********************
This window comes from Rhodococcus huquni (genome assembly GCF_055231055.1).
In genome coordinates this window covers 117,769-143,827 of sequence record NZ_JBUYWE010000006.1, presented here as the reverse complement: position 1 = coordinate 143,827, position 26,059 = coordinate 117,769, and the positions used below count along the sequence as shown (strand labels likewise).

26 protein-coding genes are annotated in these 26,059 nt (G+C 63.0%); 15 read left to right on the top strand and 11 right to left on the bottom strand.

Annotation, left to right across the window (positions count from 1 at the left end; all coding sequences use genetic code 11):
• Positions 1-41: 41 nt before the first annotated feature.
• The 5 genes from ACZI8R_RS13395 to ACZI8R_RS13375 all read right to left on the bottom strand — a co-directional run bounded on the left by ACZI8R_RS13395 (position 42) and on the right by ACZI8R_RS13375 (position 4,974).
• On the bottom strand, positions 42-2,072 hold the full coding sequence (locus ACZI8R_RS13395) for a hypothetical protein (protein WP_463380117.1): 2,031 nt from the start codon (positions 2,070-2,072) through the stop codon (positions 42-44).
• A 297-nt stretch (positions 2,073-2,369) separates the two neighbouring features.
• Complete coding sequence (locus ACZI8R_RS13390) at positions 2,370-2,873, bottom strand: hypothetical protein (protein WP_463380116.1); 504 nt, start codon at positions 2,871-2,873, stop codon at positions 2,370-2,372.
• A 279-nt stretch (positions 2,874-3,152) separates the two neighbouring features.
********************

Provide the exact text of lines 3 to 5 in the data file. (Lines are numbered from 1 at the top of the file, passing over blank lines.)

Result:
26 protein-coding genes are annotated in these 26,059 nt (G+C 63.0%); 15 read left to right on the top strand and 11 right to left on the bottom strand.

Annotation, left to right across the window (positions count from 1 at the left end; all coding sequences use genetic code 11):
• Positions 1-41: 41 nt before the first annotated feature.